Citing several of the studies mentioned above that recognize the importance of brand perception, the UX team made the case for a unified UI with a consistent look and feel, state-of-the-art visual design, content design, and interaction design. The ROI of these UX improvements is an elevated brand trust, word-of-mouth referrals, and an uplift in the net promoter score (NPS).
The key to business success is anticipating customer needs and reducing friction. Today, most successful companies are using design as a way to help them differentiate their products, services and customer experiences. This is as true in the B2B space as it is in B2C. However, UX leadership still needs to convince executives and stakeholders on the ROI of UX.
In order to track both qualitative and quantitative data, and demonstrate UX design results to stakeholders, designers may want to consider creating a “UX dashboard.”
Visibility into what’s going on is powerful and convincing. “Seeing is believing” and qualitative data resonates with stakeholders in a way that numbers can’t. These can be executive dashboards, product scorecards, or both.
An executive dashboard is an ongoing way to show company leadership product data. It could report on items that are important to established business KPIs (such as NPS, sign-ups, conversions, etc.), and have consistent UX measures that are tracked over time and combine: qualitative data, analytics, and business KPIs in one view.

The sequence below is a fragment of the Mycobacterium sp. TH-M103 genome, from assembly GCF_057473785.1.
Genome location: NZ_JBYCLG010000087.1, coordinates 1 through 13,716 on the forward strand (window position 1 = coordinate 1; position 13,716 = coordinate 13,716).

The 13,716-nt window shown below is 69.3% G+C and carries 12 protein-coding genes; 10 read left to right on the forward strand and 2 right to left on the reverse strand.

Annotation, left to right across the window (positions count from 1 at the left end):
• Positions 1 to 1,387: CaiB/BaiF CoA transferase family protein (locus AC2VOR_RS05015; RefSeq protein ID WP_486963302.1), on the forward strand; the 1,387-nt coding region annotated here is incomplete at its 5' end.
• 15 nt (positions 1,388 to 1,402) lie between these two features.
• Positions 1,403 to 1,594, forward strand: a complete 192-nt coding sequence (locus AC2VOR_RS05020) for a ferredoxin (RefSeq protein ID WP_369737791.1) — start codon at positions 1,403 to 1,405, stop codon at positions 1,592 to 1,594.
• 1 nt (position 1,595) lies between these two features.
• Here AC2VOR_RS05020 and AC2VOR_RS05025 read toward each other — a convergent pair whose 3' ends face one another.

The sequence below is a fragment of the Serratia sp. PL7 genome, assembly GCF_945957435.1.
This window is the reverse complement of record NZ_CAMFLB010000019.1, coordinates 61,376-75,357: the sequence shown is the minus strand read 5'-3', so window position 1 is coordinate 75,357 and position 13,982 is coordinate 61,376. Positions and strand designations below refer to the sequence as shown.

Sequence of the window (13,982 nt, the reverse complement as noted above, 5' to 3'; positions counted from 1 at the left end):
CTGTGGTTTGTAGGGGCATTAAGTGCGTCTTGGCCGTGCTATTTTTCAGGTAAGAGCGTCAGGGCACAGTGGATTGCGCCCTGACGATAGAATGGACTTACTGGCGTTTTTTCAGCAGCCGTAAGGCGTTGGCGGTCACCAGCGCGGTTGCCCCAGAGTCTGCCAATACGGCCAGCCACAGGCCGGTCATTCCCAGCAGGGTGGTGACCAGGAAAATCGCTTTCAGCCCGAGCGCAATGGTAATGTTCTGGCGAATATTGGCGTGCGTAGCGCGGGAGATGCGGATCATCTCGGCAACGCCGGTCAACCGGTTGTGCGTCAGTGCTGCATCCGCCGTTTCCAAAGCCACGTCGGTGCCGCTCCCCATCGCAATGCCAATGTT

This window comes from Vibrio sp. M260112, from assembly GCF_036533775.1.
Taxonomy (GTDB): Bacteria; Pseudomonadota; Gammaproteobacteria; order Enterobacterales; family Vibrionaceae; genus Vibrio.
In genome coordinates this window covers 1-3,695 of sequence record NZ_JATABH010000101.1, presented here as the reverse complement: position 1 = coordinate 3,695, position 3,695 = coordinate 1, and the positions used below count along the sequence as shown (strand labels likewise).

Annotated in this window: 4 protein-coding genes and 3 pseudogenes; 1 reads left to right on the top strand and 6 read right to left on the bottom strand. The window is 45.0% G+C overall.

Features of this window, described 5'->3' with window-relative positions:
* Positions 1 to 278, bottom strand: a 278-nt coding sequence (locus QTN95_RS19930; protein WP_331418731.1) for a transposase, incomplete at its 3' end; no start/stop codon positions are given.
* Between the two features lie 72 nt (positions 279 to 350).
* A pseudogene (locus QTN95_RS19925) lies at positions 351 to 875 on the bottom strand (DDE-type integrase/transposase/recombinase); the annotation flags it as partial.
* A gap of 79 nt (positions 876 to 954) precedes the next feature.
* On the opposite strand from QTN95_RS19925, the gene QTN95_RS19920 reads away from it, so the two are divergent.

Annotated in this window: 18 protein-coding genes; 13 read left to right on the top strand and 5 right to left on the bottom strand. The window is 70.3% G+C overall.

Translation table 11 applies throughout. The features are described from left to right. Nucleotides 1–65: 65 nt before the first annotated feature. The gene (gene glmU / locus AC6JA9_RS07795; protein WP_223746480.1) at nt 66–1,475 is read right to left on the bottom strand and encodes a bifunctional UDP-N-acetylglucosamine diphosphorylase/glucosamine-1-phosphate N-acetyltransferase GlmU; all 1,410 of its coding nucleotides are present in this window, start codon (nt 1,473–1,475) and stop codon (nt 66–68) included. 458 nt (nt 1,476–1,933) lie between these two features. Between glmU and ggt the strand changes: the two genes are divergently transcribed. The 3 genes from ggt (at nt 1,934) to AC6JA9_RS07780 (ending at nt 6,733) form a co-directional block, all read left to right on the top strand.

A product scorecard dashboard is a consistent way to show product teams UX research data. It should be updated frequently, always be accessible to team members and report on items that are important to the product team.
Despite evidence that design investments enhance customer experience and address business problems, it is often challenging for managers to define the financial benefits using traditional ROI measures. Nevertheless, UX designers best serve businesses if they can, not only create great designs that “work,” but are able to bring tangible business results and KPIs to the table. In other words, solidly demonstrate that there is true value to great UX design and that there is undeniably ROI in UX.
Next, read part two on the ROI of UX in the B2B space: The True ROI of UX: B2B Redesign Case Studies